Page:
A few of the teams we thought weren’t good have actually been decent: Even though Utah lost seven of eight, it’s pretty amazing that the Jazz were single-handedly in first place in the West three weeks into November. Not bad for a team that dealt out its two franchise players.
Amid their recent struggles, the Jazz are just one game away from 10th place for the final play-in spot, which is miles from where most of us thought they were. would be at this point in the season. Half a game behind Utah is Oklahoma City, who managed to record an 18-22 mark with 10 of those wins being ones in which the young Thunder came back to win after trailing in double digits. Look closely enough and you can begin to see the ingredients for something real with this club. Next year could be very interesting.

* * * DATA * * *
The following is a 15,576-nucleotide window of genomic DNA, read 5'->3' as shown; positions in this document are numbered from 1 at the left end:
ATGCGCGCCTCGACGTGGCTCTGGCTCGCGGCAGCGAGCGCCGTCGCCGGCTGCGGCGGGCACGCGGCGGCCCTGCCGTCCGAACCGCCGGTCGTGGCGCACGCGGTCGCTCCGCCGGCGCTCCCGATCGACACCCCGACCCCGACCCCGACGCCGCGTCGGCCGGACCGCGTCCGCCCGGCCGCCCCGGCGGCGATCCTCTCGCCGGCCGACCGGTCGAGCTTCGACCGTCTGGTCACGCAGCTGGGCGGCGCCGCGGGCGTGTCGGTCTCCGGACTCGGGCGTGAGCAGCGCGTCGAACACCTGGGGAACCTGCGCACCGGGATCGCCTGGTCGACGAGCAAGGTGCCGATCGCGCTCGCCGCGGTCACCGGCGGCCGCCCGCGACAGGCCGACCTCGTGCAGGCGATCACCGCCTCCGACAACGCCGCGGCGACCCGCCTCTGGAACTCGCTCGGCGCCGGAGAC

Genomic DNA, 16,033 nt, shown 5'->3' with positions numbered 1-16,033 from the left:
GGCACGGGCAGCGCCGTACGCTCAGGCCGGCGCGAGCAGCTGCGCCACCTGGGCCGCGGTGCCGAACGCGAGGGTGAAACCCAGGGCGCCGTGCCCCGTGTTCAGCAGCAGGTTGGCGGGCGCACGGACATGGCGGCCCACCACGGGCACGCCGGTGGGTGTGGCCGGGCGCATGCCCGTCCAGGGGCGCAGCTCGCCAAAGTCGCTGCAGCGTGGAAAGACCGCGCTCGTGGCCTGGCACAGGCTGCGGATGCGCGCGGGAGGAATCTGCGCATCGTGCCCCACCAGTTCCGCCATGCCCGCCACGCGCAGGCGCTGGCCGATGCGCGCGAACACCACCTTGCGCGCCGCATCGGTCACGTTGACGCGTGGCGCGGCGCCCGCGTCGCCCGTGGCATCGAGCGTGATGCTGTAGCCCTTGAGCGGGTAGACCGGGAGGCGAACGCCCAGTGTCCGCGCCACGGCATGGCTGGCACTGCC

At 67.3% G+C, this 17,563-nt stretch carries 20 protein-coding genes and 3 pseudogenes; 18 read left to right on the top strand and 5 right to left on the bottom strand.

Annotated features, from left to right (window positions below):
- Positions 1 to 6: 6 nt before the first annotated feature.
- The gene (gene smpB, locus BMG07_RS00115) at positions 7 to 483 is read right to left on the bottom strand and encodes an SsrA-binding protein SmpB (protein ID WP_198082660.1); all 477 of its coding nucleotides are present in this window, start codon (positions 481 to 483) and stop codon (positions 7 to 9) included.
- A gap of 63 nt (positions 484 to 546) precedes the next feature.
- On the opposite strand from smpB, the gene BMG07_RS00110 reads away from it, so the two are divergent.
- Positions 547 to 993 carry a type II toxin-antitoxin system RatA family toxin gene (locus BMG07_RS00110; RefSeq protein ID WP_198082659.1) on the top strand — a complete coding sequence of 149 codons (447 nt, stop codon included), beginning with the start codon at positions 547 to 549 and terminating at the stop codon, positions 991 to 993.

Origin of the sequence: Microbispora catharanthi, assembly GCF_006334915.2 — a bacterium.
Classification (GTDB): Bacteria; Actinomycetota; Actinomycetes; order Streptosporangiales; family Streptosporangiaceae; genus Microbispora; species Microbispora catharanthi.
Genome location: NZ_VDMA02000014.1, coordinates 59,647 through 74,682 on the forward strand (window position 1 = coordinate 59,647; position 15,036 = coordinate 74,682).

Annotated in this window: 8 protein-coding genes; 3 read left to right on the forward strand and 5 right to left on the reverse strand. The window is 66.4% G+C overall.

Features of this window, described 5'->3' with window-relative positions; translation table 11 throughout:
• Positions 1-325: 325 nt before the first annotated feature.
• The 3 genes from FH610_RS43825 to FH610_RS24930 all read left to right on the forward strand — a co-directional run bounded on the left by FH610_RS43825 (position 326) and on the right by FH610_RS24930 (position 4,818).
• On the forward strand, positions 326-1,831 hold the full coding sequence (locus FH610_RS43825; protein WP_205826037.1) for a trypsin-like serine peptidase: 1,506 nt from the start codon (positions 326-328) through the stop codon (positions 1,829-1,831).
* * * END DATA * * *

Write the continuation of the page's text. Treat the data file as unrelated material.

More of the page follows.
Then you have Tyrese Haliburton, who would be a more than deserving first-time All-Star, and the Pacers, who sit 23-18 and right now wouldn’t even need a game turn to reach the playoffs. .
Myles Turner is in the midst of his best season. Bennedict Mathurin could finish No. 2 in the Rookie of the Year voting. Andrew Nembhard, who hit a winner against the Lakers earlier in the season, also deserves All-Rookie consideration. The Pacers are incredibly fun and a winning club.
To have all of these things happen in a season that many of us expected from Victor Wembanyama is wonderful, frankly.
What will happen with the _______?